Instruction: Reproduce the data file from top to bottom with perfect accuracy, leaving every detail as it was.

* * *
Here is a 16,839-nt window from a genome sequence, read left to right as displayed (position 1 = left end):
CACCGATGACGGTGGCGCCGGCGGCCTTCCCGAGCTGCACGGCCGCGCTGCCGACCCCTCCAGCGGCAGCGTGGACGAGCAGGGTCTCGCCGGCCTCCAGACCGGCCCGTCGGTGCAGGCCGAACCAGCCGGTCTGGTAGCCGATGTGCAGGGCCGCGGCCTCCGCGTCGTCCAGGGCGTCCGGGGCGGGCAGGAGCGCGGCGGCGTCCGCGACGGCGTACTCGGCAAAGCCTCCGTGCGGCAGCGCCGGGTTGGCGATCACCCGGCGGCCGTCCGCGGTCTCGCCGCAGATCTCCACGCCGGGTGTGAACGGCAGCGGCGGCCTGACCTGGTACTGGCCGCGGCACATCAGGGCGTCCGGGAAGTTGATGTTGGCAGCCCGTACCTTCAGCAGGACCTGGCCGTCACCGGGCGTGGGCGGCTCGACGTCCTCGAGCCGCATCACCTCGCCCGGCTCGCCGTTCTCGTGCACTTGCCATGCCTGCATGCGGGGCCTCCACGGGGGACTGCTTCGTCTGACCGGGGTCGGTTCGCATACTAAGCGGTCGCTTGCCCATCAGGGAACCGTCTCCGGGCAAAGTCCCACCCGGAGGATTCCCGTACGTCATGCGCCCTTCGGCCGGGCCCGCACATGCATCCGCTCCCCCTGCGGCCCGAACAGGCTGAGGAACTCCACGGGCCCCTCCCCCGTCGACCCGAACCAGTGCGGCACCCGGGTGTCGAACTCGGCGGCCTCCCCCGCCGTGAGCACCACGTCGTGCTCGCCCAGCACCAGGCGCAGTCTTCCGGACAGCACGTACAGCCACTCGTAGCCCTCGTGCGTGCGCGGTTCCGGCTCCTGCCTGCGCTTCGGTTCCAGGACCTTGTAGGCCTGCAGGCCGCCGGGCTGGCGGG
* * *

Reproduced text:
Here is a 16,839-nt window from a genome sequence, read left to right as displayed (position 1 = left end):
CACCGATGACGGTGGCGCCGGCGGCCTTCCCGAGCTGCACGGCCGCGCTGCCGACCCCTCCAGCGGCAGCGTGGACGAGCAGGGTCTCGCCGGCCTCCAGACCGGCCCGTCGGTGCAGGCCGAACCAGCCGGTCTGGTAGCCGATGTGCAGGGCCGCGGCCTCCGCGTCGTCCAGGGCGTCCGGGGCGGGCAGGAGCGCGGCGGCGTCCGCGACGGCGTACTCGGCAAAGCCTCCGTGCGGCAGCGCCGGGTTGGCGATCACCCGGCGGCCGTCCGCGGTCTCGCCGCAGATCTCCACGCCGGGTGTGAACGGCAGCGGCGGCCTGACCTGGTACTGGCCGCGGCACATCAGGGCGTCCGGGAAGTTGATGTTGGCAGCCCGTACCTTCAGCAGGACCTGGCCGTCACCGGGCGTGGGCGGCTCGACGTCCTCGAGCCGCATCACCTCGCCCGGCTCGCCGTTCTCGTGCACTTGCCATGCCTGCATGCGGGGCCTCCACGGGGGACTGCTTCGTCTGACCGGGGTCGGTTCGCATACTAAGCGGTCGCTTGCCCATCAGGGAACCGTCTCCGGGCAAAGTCCCACCCGGAGGATTCCCGTACGTCATGCGCCCTTCGGCCGGGCCCGCACATGCATCCGCTCCCCCTGCGGCCCGAACAGGCTGAGGAACTCCACGGGCCCCTCCCCCGTCGACCCGAACCAGTGCGGCACCCGGGTGTCGAACTCGGCGGCCTCCCCCGCCGTGAGCACCACGTCGTGCTCGCCCAGCACCAGGCGCAGTCTTCCGGACAGCACGTACAGCCACTCGTAGCCCTCGTGCGTGCGCGGTTCCGGCTCCTGCCTGCGCTTCGGTTCCAGGACCTTGTAGGCCTGCAGGCCGCCGGGCTGGCGGG